My son Keenan Lee Adams was born with a unique and wonderful talent: he has a culinary ability and palate that is finely tuned to the intense flavors and heat of capsaicin. Capsaicin—as you may know—is that natural, fiery, spicy compound that makes hot peppers hot. From an early age, Keenan demonstrated a strong preference for foods that had some fire. If Gerber’s made strained jalapeños—he probably would have been eating it.
By the time Keenan had reached the age of 9, he had acquired (primarily through shopping on websites) a collection of hot sauces that was rapidly filling the Adams pantry and refrigerators. He had brands from every part of the world, made with every type of pepper, with a wide range of flavors and heat. He studied these hot sauces. Some were too mild to rate as “hot” sauce, and others were simply toxic and should have been used as a personal protection spray. His study time was every meal and snack period (other than breakfast—not recommended on Cheerios) because he had hot sauce with every food he would eat. A meal was not complete without a liberal dose of capsaicin delivered in the form of hot sauce.
As the years and meals went by, Keenan developed a very sophisticated palate and understanding of different hot sauce styles and the nuances of the different peppers. From the humble jalapeño (8,000 Scoville Units) to the terrifying Bhut Jolokia (or “Ghost Chile”, at 1,100,000 Scoville Units), Keenan tasted and experimented with every sauce he could get his hands on.
In 2004, his parents had a growing concern about where they could possibly store more hot sauces. His dad, having a culinary background, suggested that perhaps Keenan should try making some of his own hot sauce so it could perfectly meet his taste requirements and his finicky, fiery palate.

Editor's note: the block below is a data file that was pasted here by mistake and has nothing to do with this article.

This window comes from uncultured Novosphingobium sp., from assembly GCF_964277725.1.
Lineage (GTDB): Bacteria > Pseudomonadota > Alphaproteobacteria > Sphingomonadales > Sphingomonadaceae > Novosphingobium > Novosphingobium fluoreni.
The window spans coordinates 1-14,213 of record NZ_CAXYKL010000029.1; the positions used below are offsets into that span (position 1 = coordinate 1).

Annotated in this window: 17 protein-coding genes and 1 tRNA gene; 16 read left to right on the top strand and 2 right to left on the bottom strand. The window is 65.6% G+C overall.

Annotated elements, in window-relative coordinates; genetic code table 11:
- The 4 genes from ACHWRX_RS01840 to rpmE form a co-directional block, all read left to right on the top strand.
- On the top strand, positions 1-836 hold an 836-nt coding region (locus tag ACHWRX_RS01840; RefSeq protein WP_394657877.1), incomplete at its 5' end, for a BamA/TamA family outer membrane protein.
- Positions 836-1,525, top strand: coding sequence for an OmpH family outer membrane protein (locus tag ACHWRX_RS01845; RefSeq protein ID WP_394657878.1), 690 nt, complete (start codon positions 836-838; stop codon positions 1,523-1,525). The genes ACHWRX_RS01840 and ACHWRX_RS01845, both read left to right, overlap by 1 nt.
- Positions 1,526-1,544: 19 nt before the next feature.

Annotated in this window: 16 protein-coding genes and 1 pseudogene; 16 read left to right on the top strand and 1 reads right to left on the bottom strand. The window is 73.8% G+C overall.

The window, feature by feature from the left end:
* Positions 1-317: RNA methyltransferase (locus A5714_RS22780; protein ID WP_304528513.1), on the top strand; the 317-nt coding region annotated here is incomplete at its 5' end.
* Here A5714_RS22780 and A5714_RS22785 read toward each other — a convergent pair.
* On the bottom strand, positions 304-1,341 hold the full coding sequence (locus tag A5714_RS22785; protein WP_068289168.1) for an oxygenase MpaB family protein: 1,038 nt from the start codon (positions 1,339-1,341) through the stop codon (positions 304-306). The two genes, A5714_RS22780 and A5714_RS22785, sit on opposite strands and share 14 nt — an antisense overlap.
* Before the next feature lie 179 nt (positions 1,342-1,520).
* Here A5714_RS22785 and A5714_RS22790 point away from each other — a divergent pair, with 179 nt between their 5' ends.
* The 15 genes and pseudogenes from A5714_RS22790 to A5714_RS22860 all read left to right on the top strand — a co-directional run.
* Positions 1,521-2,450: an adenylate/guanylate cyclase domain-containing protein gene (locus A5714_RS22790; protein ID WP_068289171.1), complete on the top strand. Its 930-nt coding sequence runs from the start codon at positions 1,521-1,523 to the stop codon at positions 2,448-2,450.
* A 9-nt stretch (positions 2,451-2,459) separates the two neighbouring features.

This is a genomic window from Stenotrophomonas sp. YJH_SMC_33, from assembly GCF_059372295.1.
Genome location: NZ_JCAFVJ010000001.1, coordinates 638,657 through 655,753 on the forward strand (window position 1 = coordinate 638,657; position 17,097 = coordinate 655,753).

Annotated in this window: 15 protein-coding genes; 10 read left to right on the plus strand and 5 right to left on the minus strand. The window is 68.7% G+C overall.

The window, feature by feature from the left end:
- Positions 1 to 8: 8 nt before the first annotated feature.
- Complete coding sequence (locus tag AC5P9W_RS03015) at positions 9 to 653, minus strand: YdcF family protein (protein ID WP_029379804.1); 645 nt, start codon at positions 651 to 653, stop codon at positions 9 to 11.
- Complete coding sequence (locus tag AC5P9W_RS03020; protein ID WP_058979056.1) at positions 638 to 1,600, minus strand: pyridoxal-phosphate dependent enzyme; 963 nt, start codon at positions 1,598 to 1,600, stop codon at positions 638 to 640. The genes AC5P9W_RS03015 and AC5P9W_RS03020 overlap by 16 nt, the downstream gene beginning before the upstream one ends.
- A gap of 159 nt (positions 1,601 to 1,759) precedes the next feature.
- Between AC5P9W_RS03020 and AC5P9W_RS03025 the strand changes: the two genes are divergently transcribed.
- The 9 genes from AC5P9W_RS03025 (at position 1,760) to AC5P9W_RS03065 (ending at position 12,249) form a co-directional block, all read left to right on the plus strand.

In the kitchen, there was much chopping, blending, mixing, testing, tasting and gnashing of teeth. Failed attempts were not few, followed by remixing, retrying, reformulating. The ingredients, quantities and procedures were written down for each version; tested, tasted and tasted again. At the end of the process, a new category of hot sauces was founded. An annual tradition of developing new K-Sauces began. There are now fully five K-Sauces that are commercially available, each very unique and very different from other hot sauces on the market.
In our last production year at home, we made K-1 through K-5 in a production run of 1,200 bottles. All by hand – it was a ton of work!
After taking two years off to recover, we had to go big or go home. We went to a commercial kitchen in June of 2013 and the rest is history. Six months after our first commercial bottling, we won 7 awards at The Hot Pepper Awards for our five sauces!
K-Sauce takes a different approach than the typical vinegary, thin sauces you will find on the market. Fresh produce, the finest peppers you can find anywhere and premium spices combine for thick, complex sauces that are designed to enhance any food with fascinating flavors. Hand-crafted in small batches, K-Sauce is all natural with no preservatives, artificial thickeners or colorings.
The IBISWorld Special Report dated April 2012 lists the top 10 Fastest Growing Industries. Hot Sauce Production is the 8th fastest growing industry, behind Social Network Game Development and ahead of Green & Sustainable Building Construction.
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Cottage Lane Kitchen was founded by me in 2010, and it isn't only my business name, but also refers to a secret lane in Chapel Hill, NC where our family homestead was built in the 1950s. Four generations of my family have cooked and preserved spicy peppers out of love and tradition in that kitchen.
The last homemade batch of my family's spicy pepper relish was made by my Grandfather in the early 1990s. He grew chilies around the outside of the house and harvested and pickled them during my summer visits. I remember him watering the empty tin cans he buried beside each pepper plant.
Normally the Craft Hot Sauce Podcast interviews hot sauce makers all over the world. This episode is more of a riff from Brian the host about some of the things his hot sauce company Craic Sauce got up this summer.